European honeybee shortage threatens crop pollination

Map: (c) EazyDraw - Dekorra Optics, LLCThere are not enough honeybee colonies across Europe to pollinate crops, according to a study published by a team led by University of Reading researcher Dr Tom Breeze. Writing in the journal Plos One, the team warns that of the 41 European countries studied, barely half had enough honeybees to pollinate more than 90% of their crops. This means that much of European agriculture is heavily dependent on wild pollinators for its crops.

The UK, for example, can only muster enough honeybee colonies to pollinate 25% of its crops, on the optimistic assumption that the hives are co-located with crops that need pollination, which is a long way from the reality. The Baltic states are in a similar position, while France, Sweden and Germany have less than half the honeybee populations they need for crop pollination.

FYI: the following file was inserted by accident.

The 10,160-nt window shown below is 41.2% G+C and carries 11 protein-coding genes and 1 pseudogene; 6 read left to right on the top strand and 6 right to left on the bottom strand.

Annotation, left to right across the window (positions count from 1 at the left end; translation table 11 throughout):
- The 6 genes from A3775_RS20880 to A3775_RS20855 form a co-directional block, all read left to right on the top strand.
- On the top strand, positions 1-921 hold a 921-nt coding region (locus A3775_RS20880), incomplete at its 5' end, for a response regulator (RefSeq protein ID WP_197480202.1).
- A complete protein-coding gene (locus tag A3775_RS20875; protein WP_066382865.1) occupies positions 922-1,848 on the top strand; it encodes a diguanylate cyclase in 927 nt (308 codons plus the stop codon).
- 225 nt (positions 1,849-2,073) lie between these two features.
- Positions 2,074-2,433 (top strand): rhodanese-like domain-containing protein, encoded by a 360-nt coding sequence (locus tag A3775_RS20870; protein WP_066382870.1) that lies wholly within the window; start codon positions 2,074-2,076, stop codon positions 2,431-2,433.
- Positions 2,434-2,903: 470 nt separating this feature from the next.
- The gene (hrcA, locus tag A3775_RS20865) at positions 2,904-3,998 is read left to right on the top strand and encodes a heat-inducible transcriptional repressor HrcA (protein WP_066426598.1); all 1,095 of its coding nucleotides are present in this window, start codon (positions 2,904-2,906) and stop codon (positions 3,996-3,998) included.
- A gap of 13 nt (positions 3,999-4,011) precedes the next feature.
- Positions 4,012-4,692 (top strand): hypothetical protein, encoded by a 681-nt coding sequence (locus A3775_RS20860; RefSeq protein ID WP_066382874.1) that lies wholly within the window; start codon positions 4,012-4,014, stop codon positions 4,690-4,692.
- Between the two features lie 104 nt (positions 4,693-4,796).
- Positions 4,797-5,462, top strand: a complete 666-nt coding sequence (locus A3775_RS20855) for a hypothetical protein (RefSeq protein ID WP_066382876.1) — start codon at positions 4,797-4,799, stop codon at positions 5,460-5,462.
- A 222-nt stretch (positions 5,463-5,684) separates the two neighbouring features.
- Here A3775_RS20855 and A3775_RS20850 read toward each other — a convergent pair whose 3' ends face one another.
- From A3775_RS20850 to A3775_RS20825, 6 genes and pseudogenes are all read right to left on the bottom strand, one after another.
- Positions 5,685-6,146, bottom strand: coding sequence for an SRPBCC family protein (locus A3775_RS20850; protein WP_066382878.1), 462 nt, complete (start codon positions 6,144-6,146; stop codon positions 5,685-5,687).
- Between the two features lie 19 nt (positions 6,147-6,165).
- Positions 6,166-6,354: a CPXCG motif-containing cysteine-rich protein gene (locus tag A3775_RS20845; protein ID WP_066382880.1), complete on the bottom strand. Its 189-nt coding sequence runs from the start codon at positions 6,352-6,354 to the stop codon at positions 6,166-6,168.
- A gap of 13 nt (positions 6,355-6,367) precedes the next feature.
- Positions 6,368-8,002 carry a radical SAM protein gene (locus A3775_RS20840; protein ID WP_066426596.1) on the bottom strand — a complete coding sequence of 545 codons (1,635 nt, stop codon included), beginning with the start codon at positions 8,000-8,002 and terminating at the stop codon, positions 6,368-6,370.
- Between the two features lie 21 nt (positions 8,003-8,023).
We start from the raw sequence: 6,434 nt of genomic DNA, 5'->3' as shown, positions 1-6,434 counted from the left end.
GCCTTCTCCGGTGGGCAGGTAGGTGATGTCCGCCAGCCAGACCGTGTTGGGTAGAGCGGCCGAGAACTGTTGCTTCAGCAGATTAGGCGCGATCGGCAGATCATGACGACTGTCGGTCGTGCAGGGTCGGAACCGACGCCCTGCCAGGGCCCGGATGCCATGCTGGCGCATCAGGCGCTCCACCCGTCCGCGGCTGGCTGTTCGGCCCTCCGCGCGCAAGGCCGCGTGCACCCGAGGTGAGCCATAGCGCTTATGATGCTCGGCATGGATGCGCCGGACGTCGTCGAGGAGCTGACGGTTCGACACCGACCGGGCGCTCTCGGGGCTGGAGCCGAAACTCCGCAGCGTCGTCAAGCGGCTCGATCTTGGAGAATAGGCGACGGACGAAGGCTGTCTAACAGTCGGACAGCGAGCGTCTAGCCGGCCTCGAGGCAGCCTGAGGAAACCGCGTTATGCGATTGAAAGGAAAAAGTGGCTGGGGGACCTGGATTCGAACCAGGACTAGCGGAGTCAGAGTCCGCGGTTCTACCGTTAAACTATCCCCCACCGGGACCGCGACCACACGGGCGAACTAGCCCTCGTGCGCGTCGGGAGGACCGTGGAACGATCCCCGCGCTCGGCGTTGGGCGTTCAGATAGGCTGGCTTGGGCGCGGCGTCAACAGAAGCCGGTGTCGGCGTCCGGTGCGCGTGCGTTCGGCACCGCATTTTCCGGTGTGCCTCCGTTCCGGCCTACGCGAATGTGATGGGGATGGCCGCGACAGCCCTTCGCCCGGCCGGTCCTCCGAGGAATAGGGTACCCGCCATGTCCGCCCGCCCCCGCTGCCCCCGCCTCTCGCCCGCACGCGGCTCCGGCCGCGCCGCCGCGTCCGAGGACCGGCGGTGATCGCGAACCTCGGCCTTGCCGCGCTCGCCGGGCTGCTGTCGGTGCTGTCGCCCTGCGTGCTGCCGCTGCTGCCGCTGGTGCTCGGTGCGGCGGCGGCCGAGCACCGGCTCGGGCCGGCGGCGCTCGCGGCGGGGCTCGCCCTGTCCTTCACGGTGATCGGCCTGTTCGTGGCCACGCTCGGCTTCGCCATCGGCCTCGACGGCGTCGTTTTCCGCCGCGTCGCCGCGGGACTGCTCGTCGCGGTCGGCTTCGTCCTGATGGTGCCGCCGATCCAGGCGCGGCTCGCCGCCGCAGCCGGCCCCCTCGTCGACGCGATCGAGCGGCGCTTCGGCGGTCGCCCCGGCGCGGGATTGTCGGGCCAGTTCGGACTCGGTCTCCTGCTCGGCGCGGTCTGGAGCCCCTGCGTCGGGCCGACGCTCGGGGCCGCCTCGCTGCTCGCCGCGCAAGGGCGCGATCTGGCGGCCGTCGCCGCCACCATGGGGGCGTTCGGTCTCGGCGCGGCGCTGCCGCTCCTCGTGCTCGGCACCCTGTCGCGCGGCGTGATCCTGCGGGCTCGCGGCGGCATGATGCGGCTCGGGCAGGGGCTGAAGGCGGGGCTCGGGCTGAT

Being domesticated to certain degree, honeybees can be managed to pollinate a wide range of crops, although it is clear that wild pollinators are more important than might have once have been assumed. However the diversity of bumblebees and other wild pollinators across Europe has come under pressure from intensive agriculture and habitat degradation.

Beekeepers can monitor their colonies and sometimes intervene successfully to keep them going. However, there are gaping holes in the extent of what is known about the wild pollinators that we now depend on more than ever before.

The growing European acreage of biofuel crops in recent years has added to agricultural pollination requirements without making life any easier for pollinators. Even the use of neonicotinoid-dressed oilseed rape seed in the UK has been grudgingly banned with an ill grace. This is despite the fact that about 96% of the active ingredient is dispersed in the environment with no clear idea of where it is going or what effect it is having.

With pesticide use cited as one of the main causes of the decrease in pollinators, there is all the more reason to stand up against pesticides being allowed in Ecological Focus Areas, as is being pushed for by 23 Member States.

Peter Crosskey
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Peter Crosskey is based in the UK.